Sakadas in Hawaii

Dad's Cane Cutter 

Remembering things in my house left from mydad growing up in the Silicon Valley. I remember a very large knife hanging in the backyard tool shed. I always thought it was a butcher knife cause I always seen my dad using it to butcher pigs and goats with it. I didn’t realize until much later that it was a cane cutter he used to harvest sugarcane for the sugar plantations in Hawaii. 

All this time when I was a kid I thought that huge knife hanging in my dad's toolshed was a butcherknife. Everytime I seen him using it he was butchering some kind of meat for BBQ in the backyard. I didn't realize until much later when I finally took the initiative to learn about my Fil-Am roots that it was a sugarcane cutter used when he worked as a sugar plantation worker on the island of Kauai.


The Hawaiian Sugar Planters' Association had recruiting offices in the Ilocos region and in Manila Philippines. The majority of the Filipino workers were Ilocano and Visayan. My dad was one of them at the age of 16 when he came to Kauai in 1922. The Philippines was still a commonwealth of the United States and Hawaii did not have statehood yet. My dad was on a 3 year employment contract with the sugar plantation company.

These Filipino workers were refered to as "Sakadas" which translates into "Laborer" in Tagalog. The main reason these workers were recruited was to pay them lower wages.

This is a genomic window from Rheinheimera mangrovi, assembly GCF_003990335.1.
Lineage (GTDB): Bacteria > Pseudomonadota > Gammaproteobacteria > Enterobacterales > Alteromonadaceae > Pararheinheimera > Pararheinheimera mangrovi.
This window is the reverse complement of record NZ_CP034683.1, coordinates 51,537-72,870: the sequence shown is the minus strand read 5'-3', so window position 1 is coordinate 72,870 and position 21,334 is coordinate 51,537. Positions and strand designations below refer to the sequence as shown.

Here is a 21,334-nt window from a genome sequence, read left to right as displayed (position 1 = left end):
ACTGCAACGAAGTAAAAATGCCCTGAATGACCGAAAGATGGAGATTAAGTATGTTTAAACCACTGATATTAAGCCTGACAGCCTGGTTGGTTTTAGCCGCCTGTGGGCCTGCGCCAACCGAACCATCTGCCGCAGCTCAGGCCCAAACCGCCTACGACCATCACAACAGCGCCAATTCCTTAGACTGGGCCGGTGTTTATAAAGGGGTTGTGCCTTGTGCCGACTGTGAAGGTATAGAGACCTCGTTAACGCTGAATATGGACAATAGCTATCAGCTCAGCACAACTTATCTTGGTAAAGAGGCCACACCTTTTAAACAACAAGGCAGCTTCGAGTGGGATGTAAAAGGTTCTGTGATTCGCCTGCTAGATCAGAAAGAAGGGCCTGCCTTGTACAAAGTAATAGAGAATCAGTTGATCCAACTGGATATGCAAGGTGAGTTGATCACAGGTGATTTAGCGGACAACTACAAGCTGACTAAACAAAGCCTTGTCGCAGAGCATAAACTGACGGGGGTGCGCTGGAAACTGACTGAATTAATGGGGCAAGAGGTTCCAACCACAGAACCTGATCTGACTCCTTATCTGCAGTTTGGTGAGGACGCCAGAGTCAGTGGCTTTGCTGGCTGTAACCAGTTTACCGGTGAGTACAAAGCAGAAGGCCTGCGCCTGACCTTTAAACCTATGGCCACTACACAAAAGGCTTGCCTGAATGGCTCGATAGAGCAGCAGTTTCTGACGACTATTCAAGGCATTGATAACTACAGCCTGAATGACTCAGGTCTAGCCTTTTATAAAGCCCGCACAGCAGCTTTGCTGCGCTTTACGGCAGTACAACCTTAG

My father was with his older brother Pablo. working in the sugarcane fields. They were both teenagers 16 and 18 years old. Imagine yourself at that age coming to a new country enthusiastic with promise of a better life eager to work hard to become successful and naive to the harsh reality of the world awaiting them.
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There were many other new Filipino arrivals some were Ilokanos, some were Visayans, and some were Tagalog and niether of them could understand each other. Camps were seggregated from Japanese, Chinese, and Portuguese. In the Filipino camp imagine being further seggregated by dialect. So for a labor leader to organize the Filipino camp must have been a frustrating challenge because of the language barrier and mistrust of each group as they were all eager to work for their fair share of the labor.

....manipulation......cheaper wages.......strike in 1924

Pablo Manlapit

"It is one of the cherished American ideals that each generation shall stand in advance of the preceding one: better physically, mentally, spiritually. And America demands for her workers this opportunity for development."

-Manlapit was a migrant worker, lawyer, and President of the Filipino Federation of Labor